No one is trying to blame any individual for “having it easy”. Life is hard for everyone in their own way. We are, however, trying to start a conversation about how sexism, racism, and homophobia affect individuals in ways that many have never thought about, and one of those ways is that they sometimes don’t have to think about sexism, racism, or homophobia. Privilege isn’t meant in the accusing sense, here – not like “you spoiled privileged brat”. (Well, sometimes people say that, but I try not to.) It’s meant in the sense of “you get to not think about this unpleasant thing that other people can’t not think about”. So we ask that you do think about it, occasionally, because that helps.

I have privilege, too. I’m a female minority immigrant, but I’m straight, and I was born into a middle class family and I’m smart and I somehow managed to graduate university debt free. My privilege is amazing and I can’t imagine having to shoulder half the burdens that I see other people shoulder – people who are less financially well off, people of colour, people with disabilities, transgender folks who have to fight for their right to exist. The fact that I have privilege doesn’t make me a bad person, but I’d rather be aware of the imbalance than not so I can do something about the people that don’t have what I have.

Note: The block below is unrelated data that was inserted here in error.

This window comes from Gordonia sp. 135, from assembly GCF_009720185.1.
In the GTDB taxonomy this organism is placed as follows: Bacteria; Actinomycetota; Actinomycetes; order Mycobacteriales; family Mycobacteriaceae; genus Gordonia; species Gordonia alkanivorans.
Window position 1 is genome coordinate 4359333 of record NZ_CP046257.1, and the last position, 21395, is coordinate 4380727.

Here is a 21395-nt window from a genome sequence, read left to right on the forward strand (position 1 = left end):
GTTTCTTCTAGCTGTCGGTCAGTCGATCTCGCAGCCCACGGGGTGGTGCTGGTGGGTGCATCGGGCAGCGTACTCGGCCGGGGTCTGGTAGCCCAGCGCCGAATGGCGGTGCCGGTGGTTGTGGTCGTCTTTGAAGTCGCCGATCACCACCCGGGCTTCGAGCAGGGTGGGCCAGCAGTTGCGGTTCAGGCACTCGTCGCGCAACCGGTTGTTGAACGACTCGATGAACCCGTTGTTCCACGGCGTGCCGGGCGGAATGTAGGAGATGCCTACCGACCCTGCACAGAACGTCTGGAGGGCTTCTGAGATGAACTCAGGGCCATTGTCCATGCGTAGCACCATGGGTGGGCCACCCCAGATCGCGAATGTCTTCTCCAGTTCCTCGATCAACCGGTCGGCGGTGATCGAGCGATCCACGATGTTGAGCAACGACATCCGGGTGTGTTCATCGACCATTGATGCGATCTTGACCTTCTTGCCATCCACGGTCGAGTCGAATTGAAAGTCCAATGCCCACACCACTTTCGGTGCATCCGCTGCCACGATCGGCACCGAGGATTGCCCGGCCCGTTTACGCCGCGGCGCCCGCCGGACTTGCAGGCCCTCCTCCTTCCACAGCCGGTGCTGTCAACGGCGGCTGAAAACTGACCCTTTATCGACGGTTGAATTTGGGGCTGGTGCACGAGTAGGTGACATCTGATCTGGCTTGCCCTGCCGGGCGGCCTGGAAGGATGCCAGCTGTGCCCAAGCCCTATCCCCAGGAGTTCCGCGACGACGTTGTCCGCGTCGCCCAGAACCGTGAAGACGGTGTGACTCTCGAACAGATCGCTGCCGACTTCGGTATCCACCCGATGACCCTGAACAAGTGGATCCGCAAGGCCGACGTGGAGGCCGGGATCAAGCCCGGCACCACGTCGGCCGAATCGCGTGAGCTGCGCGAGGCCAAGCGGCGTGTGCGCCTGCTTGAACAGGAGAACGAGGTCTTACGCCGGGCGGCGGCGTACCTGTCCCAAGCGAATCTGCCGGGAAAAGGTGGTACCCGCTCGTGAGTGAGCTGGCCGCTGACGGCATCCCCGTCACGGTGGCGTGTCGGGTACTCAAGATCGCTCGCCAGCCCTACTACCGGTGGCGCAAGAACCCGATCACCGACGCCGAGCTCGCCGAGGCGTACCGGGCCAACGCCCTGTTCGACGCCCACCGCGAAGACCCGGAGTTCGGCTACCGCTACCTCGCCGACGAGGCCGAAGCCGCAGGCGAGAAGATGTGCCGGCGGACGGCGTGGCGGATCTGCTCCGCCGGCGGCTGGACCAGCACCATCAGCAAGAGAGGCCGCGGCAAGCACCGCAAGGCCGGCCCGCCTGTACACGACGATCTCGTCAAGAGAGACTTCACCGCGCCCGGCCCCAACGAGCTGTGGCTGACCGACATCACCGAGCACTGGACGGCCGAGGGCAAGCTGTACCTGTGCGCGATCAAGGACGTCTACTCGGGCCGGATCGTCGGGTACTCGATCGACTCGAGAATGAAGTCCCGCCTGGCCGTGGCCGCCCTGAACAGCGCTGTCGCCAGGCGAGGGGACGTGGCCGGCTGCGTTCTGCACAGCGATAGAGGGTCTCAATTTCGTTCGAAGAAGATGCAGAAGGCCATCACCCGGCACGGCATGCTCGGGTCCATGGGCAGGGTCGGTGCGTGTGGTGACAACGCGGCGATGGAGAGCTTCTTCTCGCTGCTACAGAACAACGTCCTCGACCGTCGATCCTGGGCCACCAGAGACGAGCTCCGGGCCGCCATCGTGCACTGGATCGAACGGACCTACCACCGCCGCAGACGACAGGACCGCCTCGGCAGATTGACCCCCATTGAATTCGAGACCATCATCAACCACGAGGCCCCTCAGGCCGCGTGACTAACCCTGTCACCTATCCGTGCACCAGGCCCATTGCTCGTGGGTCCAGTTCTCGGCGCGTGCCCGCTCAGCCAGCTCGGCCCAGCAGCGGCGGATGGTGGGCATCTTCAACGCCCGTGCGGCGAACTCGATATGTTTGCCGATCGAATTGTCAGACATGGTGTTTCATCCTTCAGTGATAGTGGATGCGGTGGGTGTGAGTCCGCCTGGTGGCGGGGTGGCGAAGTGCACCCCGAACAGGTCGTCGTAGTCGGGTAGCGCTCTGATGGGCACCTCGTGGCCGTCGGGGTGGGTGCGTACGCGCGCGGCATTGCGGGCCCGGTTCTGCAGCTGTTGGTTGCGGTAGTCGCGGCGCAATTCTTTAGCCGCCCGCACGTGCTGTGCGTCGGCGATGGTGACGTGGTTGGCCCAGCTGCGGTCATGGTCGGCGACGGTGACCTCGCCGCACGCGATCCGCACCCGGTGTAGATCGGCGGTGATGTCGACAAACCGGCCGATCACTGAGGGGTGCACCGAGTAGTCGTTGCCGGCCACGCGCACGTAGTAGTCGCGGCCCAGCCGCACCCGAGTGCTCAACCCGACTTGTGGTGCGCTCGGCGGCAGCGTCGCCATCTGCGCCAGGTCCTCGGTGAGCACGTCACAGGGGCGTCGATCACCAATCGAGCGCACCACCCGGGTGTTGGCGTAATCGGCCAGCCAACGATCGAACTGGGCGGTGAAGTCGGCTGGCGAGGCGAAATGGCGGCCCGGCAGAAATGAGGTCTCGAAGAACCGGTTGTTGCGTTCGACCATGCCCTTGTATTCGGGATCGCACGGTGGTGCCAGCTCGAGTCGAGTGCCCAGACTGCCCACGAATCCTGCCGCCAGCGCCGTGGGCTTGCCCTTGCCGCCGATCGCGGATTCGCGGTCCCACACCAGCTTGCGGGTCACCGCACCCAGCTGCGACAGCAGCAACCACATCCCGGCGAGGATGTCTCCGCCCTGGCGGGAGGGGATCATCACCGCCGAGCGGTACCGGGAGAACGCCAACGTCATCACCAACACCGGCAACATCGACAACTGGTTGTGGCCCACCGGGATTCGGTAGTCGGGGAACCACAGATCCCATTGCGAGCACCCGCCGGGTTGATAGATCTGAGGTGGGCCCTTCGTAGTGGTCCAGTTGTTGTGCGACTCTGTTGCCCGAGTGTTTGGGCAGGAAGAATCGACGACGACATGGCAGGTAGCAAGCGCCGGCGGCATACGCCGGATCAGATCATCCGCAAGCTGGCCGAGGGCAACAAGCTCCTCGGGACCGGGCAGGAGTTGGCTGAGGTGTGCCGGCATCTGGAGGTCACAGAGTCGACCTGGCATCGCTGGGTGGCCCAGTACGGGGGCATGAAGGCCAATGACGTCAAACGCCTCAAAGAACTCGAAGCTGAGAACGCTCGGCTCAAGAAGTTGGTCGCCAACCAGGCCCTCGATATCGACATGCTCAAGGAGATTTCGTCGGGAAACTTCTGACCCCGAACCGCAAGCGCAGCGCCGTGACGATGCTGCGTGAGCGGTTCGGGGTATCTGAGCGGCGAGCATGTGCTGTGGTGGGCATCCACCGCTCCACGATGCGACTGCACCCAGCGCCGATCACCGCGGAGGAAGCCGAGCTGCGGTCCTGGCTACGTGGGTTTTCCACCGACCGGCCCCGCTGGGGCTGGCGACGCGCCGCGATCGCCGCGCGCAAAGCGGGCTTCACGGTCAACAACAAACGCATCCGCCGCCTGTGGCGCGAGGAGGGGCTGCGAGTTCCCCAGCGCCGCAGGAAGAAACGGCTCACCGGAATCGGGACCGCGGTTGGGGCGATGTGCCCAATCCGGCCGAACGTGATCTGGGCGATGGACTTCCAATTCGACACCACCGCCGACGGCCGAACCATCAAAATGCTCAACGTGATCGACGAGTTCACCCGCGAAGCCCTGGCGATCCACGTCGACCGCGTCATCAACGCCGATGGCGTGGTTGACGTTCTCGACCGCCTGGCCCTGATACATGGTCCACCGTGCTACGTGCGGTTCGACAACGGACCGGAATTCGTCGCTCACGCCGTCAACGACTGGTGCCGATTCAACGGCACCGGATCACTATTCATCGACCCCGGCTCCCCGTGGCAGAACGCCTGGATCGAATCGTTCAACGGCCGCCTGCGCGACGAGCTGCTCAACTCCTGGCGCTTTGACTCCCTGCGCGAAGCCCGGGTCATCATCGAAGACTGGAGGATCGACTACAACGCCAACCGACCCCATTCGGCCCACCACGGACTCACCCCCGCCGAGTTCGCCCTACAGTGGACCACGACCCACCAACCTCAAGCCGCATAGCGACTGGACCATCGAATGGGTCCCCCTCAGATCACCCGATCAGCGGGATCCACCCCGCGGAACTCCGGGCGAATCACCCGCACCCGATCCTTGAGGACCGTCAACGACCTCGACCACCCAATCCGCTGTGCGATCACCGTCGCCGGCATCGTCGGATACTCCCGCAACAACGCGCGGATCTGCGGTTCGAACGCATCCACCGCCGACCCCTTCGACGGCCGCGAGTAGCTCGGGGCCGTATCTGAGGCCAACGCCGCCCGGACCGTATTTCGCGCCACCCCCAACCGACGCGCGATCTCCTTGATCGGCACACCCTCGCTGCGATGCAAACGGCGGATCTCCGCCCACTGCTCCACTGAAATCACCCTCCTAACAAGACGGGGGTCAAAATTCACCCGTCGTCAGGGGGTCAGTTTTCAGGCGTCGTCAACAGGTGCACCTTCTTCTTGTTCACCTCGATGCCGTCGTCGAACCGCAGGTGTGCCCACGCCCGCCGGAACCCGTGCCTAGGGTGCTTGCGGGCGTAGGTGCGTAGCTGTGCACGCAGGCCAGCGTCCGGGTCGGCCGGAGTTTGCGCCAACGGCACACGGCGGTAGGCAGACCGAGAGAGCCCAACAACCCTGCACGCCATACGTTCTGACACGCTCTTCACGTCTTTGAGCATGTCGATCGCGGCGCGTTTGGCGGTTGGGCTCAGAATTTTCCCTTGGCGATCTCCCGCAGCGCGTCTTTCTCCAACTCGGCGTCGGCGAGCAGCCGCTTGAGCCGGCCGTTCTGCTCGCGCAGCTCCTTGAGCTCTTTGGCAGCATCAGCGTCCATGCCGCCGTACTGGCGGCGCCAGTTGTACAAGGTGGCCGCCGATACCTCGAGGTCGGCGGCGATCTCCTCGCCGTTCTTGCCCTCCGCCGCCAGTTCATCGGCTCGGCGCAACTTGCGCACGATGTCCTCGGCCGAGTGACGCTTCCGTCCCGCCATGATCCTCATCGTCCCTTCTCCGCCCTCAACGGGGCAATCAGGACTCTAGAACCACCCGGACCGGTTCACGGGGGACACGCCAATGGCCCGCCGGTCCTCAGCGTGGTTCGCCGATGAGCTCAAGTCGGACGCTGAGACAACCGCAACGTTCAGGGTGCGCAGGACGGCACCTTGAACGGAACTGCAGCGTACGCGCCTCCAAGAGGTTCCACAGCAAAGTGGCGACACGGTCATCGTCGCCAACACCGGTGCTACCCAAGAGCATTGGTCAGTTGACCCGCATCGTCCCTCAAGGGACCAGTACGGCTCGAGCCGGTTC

So hey, how ’bout that shaming thing.

It’s been pointed out to me that the “shame” angle of privilege is often used in a silencing way towards white straight men, as though they could never possibly understand and therefore have no place contributing to the conversation of equality.